THE HORRORS of Syria’s civil war diminished somewhat in recent months after eight years of carnage and atrocities. But they could resume on a horrifying scale in the province of Idlib, which is home to some 3 million people and remains under the control of rebel groups. Late last month, a truce governing the region was ruptured when the regime of Bashar al-Assad launched a new offensive, in concert with Russian air power. Once again, bombs rained down on Syrian homes, hospitals and food stores; according to the United Nations, more than 150,000 people fled northward, toward Syria’s border with Turkey.

The attack threatens to trigger a humanitarian catastrophe larger than any Syria has yet seen. Tens of thousands of the civilians in Idlib are refugees from other parts of the country. In many cases, they were bused there by the Assad regime under deals to obtain the surrender of other rebel towns. An attempt to retake the province by force would trigger a massive new wave of refugees that could swamp Turkey — and perhaps extend to Europe, which is still suffering the political aftershocks from the mass arrival of Syrians in 2015.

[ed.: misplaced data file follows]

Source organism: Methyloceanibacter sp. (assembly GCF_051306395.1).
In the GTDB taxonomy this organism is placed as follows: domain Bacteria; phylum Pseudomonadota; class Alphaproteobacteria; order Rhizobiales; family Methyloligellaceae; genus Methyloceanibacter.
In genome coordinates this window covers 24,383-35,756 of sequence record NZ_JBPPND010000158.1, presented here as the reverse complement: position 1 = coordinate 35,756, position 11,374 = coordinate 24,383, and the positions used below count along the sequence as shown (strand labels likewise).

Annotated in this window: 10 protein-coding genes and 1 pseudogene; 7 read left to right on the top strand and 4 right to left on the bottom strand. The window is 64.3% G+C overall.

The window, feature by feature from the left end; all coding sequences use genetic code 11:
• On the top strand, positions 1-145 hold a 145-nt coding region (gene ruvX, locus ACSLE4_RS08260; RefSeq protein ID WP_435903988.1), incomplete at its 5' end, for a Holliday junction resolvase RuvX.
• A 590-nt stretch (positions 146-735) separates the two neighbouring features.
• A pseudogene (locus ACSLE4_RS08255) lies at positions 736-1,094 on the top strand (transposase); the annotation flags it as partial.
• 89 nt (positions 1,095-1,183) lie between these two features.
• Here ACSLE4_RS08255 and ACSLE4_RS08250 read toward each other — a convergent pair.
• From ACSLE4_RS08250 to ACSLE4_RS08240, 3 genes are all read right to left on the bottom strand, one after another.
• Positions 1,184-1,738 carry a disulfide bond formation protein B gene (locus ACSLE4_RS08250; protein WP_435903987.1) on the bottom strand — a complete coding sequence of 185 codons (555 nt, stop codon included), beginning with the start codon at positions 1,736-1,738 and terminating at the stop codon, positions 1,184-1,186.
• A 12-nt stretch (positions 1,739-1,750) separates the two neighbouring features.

Considering the stakes, the response of the Trump administration has been remarkably muted. President Trump has said nothing about the new crisis. When Secretary of State Mike Pompeo raised the subject during his meetings with Russian President Vladi­mir Putin and Foreign Minister Sergei Lavrov earlier this week, he was told that Moscow’s objectives were limited and included expanding a buffer zone to protect a Russian air base that has come under attack.